Our views

Fixed income outlook

Jonathan Platt, Head of Fixed Income

1 June 2017

Q: Fixed income investors have enjoyed a 30-year bull market, but with interest rates beginning to rise in the US and some significant losses last year, what’s the outlook for fixed income?

A: I have been very lucky in that my experience of fixed income investing has all been during the 30 year bull market, and this is the context in which you have to view performance in 2016. Losses in 2016 were only incurred towards the latter part of the year and, overall, it can still be regarded as a fairly decent year for fixed income. Although they may trend slightly higher, our view is that interest rates are going to stay low for a long period of time. While we may have seen the best of the returns, we don’t think there will be a return to the interest rate levels we saw prior to the financial crisis.

Q: What parts of market are you most cautious about?

A: We believe there are many opportunities within fixed income markets provided you dig down and understand the credit fundamentals of the individual bonds you invest in. The areas that I would be most cautious about currently are those caught up in momentum trades, such as the high yield market’s exposure to the energy sector in the US. I would question whether they are generating enough cash to service their debt.

Q: How do you deal with the issue of liquidity in bond markets?

A: There is a lot of focus on liquidity in bond markets but, from our point of view, illiquidity actually offers some opportunities. For example, we often invest in unrated, complex, or asset backed securities or issues that are smaller than the size needed for inclusion in a benchmark. These bonds are less liquid and are often overlooked but if you embed them into your portfolio and take those cashflows over the longer term, this can help to generate the excess return over the benchmark that our clients are looking for.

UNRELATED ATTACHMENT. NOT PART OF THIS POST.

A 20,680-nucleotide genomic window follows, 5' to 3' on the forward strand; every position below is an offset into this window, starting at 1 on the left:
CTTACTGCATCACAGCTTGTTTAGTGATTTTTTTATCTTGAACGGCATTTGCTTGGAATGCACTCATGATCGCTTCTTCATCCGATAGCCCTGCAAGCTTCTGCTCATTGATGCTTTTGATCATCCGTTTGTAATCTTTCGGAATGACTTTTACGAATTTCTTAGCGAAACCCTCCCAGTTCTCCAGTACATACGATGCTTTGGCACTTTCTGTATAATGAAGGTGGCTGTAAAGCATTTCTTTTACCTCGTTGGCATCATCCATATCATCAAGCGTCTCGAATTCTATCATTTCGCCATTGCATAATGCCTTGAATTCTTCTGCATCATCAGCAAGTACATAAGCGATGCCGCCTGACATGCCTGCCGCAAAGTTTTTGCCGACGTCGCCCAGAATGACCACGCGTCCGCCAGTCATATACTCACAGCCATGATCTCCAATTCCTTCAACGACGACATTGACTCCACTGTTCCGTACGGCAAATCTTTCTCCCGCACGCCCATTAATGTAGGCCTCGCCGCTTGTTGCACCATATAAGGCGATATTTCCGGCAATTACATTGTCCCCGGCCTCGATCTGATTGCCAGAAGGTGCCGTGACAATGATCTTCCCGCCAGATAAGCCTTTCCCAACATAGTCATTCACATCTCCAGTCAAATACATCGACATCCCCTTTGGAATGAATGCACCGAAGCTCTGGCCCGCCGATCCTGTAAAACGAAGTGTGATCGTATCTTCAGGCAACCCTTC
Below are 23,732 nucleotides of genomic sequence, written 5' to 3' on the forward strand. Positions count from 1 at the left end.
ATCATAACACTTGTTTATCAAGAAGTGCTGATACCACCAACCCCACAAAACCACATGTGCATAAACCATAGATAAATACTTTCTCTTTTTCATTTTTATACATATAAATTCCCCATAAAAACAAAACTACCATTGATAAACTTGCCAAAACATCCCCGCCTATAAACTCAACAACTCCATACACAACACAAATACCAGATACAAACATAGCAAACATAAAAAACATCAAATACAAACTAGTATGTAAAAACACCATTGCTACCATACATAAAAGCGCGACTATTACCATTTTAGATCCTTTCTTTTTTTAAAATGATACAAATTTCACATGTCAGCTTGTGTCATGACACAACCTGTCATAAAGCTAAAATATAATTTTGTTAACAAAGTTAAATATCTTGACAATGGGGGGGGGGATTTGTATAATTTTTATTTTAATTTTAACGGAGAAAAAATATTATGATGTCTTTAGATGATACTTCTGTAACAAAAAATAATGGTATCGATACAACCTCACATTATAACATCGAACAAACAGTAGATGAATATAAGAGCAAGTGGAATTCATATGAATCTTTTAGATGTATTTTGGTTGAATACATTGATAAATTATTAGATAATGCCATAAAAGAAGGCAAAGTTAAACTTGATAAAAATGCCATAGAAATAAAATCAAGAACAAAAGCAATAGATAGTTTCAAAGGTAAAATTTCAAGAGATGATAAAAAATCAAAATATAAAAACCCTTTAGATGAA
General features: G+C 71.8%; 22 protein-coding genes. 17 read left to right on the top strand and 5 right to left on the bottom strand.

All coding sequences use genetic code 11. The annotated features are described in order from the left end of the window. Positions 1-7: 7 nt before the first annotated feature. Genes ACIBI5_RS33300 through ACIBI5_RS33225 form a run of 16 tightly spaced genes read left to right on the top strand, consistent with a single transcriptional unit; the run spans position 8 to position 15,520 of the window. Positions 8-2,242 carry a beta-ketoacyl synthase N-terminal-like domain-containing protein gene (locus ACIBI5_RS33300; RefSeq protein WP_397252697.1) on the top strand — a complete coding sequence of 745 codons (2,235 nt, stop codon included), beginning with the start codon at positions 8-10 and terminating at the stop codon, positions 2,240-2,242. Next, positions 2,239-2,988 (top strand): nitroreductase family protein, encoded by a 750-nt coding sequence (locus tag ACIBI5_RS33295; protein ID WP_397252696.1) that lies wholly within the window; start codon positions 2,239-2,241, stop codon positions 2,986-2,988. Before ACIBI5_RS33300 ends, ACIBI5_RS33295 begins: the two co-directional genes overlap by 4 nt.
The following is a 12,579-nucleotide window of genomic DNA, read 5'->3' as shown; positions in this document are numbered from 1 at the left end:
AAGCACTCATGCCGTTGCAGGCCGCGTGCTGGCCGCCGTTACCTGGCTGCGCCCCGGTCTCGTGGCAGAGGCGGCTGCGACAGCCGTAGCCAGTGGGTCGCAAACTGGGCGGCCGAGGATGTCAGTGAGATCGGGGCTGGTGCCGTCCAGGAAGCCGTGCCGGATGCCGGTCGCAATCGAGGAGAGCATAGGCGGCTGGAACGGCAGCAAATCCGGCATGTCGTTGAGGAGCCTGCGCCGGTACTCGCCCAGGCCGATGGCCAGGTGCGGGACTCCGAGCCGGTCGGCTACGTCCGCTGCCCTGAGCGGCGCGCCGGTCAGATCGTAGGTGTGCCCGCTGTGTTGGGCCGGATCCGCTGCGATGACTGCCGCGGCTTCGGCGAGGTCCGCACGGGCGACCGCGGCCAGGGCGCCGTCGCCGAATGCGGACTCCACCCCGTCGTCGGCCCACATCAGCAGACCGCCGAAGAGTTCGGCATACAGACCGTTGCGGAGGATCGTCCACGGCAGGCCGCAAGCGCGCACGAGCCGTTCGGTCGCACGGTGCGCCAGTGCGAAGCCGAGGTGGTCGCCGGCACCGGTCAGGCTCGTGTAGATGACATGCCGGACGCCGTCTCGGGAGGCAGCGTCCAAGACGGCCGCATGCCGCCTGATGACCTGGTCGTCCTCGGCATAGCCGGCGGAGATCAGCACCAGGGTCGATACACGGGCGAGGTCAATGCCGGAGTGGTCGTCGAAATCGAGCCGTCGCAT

Q: How do you balance risk with return?

A: Our holding in Co-op Bank covered bond is a great example of this. Looking at the headlines you would think it obvious that this is a credit to avoid. However, you can buy exposure to different parts of the capital structure of a bank and the part we have in our portfolios is right at the top end: senior obligations to the bank, collateralised by mortgage assets. We tested this protection through our credit research and our stress testing showed that there would need to be massive falls in house prices before those assets are not covered.

Q: What is the best way to generate alpha from a corporate bond fund in the current environment?

A: Global real yields are phenomenally low, and the UK is no exception. We think real yields are too low, but, equally, we do not expect that to change in the medium term. Increasingly, active managers are going to have to justify their existence by adding value above a benchmark index and, to do this, they will have to look at areas of the market that are under-researched. We continue to be amazed by the number of inefficiencies that exist within credit markets and active investors can take advantage of these. The key is not to look at credit overall, but to concentrate on individual opportunities. Our focus is on exploring new areas, finding new cashflows and different sources of income that do not simply replicate the returns of a large benchmark, which investors can do with a passive strategy. We do this in our funds through stock picking, by looking at under-valued or under-researched areas and using our experience of the market to identify those areas where we can add value and offer a differentiated product.

The value of investments and the income from them is not guaranteed and may go down as well as up and investors may not get back the amount originally invested. The views expressed are the author’s own and do not constitute investment advice.


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